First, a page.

Sounds of merriment

Sounds of merriment

Feast time

Sounds of merriment

The chill may be in. But so is the warmth. Mere Merry Christmas greetings are enough for strangers to bond. Handclasps, in fact, will get firmer. Misers turn spendthrifts when it comes to giving away to those who pass their hats around.

Joy and excitement are written all over the City this Christmas. Shops across the City are ringing Jingle Bells, and selling lovely gifts and flooding households with decorative knick-knacks, especially designed for the festival. As always, star hotels and restaurants have been the first to catch the festive fever and it is sure to last till the turn of the year.
Christmas has undoubtedly become one of the most popular festival in the City.

But how relevant is Christmas for the young people? What are youngsters doing this Christmas? Are they merely going to church to attend the mass or spending time with friends and family or driving off to the outskirts of the City?

Youngsters say that they would rather spend their time with their friends and family rather than go out and splurge.

Seventeen-year-old Nikitha Prabhakar, a Mount Carmel College student, is particular about spending Christmas with her parents. She says: “Christmas means a family reunion. I spend my time with my cousins and later we all settle down for a lavish feast. I look forward to Christmas every year.”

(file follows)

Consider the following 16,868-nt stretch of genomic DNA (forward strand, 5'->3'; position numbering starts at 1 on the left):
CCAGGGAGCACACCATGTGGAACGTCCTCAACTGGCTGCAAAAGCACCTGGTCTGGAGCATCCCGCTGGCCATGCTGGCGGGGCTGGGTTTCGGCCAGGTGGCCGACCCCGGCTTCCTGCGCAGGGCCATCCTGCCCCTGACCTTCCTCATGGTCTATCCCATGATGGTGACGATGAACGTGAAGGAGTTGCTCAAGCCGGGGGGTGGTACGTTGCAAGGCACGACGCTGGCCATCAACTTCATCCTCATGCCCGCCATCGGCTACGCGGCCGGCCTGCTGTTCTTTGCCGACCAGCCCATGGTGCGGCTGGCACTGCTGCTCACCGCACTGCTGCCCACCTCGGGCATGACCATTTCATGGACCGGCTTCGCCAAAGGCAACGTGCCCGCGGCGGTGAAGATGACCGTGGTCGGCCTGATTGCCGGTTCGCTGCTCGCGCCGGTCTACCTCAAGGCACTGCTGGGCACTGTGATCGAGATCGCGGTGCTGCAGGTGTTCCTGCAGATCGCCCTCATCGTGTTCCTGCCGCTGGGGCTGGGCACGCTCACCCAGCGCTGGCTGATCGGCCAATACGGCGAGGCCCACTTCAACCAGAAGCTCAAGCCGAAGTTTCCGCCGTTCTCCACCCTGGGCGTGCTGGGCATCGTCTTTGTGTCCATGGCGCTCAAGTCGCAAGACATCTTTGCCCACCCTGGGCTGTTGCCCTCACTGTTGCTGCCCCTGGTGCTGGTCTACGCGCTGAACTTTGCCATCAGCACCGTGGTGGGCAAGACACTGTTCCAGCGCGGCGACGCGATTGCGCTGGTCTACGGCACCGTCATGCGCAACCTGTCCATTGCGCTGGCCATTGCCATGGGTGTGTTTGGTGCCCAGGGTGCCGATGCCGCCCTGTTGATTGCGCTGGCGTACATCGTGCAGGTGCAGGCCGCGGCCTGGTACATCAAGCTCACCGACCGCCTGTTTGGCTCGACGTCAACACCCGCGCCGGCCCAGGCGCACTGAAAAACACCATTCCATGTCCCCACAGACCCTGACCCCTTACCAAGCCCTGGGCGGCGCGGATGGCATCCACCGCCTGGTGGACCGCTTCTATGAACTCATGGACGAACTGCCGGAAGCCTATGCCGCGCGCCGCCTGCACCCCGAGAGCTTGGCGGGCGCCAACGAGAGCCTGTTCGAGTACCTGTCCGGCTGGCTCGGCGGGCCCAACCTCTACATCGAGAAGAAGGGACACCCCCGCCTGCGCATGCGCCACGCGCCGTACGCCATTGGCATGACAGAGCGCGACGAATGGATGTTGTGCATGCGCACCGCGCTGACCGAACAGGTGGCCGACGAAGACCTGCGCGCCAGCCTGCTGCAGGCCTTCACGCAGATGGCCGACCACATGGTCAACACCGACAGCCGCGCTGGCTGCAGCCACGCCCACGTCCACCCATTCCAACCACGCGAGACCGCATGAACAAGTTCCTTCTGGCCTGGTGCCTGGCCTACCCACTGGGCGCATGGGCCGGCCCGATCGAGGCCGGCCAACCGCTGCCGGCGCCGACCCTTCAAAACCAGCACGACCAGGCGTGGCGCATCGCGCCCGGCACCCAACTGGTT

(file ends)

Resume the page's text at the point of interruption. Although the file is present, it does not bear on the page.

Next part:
Sam Kingsley Joshua doing his M Com at St Joseph’s College says, “Christmas never loses its relevance because it’s the only occasion when the family comes together. I never miss church and thereafter it’s family time and I also invite my friends over in the evening for a small bash.”

Seventeen-year-old Karun Chandy says Christmas means recollecting old memories and spending quality time with family. “It helps to do something memorable, even if it is small. It’s an excuse for the family to come together, which is otherwise not possible because of our busy lives,” says Karun.